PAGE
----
The MULTISTARS AMI trial (Figure 1) has set a new course in the landscape of cardiac care, unveiling the superiority of immediate percutaneous coronary intervention (PCI) over staged PCI in the treatment of ST-segment elevation myocardial infarction (STEMI) with multivessel coronary artery disease (CAD) in haemodynamically stable patients.
The primary objective of the trial was to assess the comparative safety and efficacy of immediate and staged PCI for non-culprit lesions in hemodynamically stable patients presenting with STEMI and multivessel CAD. In the immediate group, PCI to non-culprit lesions was performed during the index procedure. In the staged group, the intervention was deferred to a median of 37 days following the index PCI, within a window of 19-45 days. The use of fractional flow reserve (FFR) and intravascular ultrasound (IVUS) was left to the discretion of individual operators.
This was a randomised, open-label, multi-centre trial encompassing a total of 840 patients from 2,907 patients that were screened. 37 centres from Europe participated in this effort. Inclusion criteria included acute STEMI within 24 hours of symptom onset, multivessel CAD defined by angiographically relevant lesions (>70% stenosis in a vessel ≥2.25mm) and successful PCI of the culprit artery.
Patients were followed up for 30 months. The mean age was 65 years with 22% being female. The majority of patients were of white race (98%), and the location of myocardial infarction varied, with anterior (40%) and lateral (52%) regions accounting for a substantial proportion. The location of the non-culprit PCI was more pronounced in the left coronary system (left anterior descending 50%, left circumflex 46%).
The primary composite endpoint, incorporating all-cause mortality, nonfatal MI, stroke, unplanned ischemia-driven target lesion revascularisation (ID-TLR), and hospitalisation for heart failure at one year, demonstrated a compelling distinction between immediate and staged PCI. Immediate PCI boasted a significant 48% reduction in the primary endpoint when compared to staged PCI (8.5% vs 16.3%, RR 0.52, 95% CI 0.38-0.72; p for noninferiority < 0.001; p for superiority < 0.001).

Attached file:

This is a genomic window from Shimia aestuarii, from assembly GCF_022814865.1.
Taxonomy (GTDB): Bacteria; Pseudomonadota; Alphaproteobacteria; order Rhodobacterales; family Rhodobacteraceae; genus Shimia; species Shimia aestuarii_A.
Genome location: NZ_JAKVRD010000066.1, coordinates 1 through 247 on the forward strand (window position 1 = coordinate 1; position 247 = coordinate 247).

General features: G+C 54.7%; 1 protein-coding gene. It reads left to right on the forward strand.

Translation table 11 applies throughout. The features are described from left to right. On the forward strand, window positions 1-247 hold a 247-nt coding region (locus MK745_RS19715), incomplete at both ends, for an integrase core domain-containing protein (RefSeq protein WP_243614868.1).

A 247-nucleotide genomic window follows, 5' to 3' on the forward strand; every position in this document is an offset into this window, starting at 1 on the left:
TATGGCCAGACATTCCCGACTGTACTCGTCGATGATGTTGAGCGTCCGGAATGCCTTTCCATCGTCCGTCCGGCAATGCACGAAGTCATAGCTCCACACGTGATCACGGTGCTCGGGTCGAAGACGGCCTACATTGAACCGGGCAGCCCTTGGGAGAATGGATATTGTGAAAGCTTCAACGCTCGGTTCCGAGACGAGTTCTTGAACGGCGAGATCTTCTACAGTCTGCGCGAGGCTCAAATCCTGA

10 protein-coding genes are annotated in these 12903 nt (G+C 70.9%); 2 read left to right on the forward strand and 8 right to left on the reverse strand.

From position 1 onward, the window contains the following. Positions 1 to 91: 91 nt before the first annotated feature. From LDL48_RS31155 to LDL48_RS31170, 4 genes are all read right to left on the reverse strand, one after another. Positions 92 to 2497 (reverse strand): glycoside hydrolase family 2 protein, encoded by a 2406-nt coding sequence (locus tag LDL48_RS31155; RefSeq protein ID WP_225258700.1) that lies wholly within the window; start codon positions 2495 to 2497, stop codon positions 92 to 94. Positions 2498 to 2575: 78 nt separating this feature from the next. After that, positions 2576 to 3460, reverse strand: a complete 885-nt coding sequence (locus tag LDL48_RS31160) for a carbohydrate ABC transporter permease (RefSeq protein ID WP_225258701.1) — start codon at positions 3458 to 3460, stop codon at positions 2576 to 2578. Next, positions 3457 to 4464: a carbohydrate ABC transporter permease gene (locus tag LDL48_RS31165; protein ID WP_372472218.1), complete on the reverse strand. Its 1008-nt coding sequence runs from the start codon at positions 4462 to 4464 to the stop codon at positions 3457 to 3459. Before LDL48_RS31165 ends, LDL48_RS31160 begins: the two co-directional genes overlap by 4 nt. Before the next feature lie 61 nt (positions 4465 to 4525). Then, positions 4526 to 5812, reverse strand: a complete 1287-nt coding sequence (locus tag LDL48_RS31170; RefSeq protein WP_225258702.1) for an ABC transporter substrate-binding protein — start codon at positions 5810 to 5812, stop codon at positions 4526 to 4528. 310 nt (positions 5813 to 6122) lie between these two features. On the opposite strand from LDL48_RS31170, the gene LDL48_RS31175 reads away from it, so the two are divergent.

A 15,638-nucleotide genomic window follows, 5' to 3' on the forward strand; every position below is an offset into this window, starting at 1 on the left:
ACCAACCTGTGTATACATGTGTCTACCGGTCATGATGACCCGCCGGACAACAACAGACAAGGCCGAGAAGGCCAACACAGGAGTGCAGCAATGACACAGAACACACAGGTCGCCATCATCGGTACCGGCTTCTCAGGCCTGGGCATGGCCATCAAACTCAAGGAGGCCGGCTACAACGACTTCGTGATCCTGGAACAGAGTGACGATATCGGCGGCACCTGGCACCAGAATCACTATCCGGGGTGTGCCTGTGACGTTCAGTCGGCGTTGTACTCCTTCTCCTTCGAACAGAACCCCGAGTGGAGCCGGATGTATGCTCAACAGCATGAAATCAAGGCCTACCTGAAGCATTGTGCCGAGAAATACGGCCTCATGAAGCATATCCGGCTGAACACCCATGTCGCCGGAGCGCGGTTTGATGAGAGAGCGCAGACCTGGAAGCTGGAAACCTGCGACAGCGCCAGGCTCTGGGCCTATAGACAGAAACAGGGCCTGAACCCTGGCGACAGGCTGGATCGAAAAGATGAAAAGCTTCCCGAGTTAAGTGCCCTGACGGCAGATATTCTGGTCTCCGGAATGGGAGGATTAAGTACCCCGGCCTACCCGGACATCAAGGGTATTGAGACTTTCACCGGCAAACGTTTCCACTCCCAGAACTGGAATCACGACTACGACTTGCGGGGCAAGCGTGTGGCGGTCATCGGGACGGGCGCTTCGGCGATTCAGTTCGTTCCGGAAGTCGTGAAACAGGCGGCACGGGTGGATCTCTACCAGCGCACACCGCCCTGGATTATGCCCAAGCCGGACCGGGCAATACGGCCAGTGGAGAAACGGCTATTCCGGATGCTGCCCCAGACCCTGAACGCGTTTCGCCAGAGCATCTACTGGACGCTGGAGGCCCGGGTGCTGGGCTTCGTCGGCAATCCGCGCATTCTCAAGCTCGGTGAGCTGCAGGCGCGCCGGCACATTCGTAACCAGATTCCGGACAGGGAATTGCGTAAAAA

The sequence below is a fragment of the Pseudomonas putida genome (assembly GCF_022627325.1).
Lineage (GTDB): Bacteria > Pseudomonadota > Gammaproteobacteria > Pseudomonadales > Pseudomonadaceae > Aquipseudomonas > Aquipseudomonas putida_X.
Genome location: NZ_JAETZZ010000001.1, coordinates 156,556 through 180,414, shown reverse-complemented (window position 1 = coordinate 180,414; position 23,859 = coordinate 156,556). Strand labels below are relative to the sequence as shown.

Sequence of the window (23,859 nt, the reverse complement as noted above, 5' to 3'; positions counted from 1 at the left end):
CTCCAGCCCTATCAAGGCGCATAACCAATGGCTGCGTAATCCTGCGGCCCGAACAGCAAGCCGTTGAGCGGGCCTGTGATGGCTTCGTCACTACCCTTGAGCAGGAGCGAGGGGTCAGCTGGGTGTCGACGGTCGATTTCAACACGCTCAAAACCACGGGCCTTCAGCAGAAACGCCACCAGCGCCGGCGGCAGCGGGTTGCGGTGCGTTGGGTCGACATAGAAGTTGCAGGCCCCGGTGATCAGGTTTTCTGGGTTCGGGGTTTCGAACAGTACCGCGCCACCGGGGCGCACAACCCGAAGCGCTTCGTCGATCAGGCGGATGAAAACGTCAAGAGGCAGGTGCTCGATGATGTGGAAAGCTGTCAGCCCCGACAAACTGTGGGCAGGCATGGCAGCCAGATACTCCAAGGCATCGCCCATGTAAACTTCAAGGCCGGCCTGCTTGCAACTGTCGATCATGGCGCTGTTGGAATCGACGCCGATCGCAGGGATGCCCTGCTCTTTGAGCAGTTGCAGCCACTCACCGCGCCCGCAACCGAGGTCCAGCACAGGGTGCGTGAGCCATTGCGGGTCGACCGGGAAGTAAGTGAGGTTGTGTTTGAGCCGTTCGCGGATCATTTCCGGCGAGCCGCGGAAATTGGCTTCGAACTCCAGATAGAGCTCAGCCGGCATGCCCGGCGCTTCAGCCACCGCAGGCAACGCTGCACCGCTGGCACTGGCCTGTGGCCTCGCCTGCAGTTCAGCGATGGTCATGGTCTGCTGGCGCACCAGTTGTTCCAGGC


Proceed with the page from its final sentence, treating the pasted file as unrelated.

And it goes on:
In terms of secondary outcomes, there was no difference in the rates of all-cause mortality, stroke, or hospitalisation of heart failure between both cohorts. However, both non-fatal MI and ID-TLR were significantly more reduced in the immediate PCI arm (p < 0.05).
The results of the MULTISTARS AMI trial reveal the advantages of immediate PCI over staged PCI, with benefits predominantly driven by a reduction in nonfatal MI and ID-TLR. This phenomenon likely reflects the unstable environment generated throughout the coronary tree, stemming from inflammation in the culprit vessel. These findings resonate with the insights gleaned from the COMPLETE trial, emphasising the superiority of complete revascularisation over culprit-only revascularisation in haemodynamically stable STEMI patients with multivessel disease. Whilst the COMPLETE trial endorsed complete revascularisation during or after the index hospitalisation, the MULTISTARS AMI trial accentuates the advantage of immediate complete revascularisation during the index procedure. However, given the lack of mortality benefit, there needs to be further longitudinal studies assessing the timing of complete revascularisation during the index hospitalisation before a shift in guidelines and practice can be fully and confidently implemented.
Link to Article – https://www.nejm.org/doi/full/10.1056/NEJMoa2307823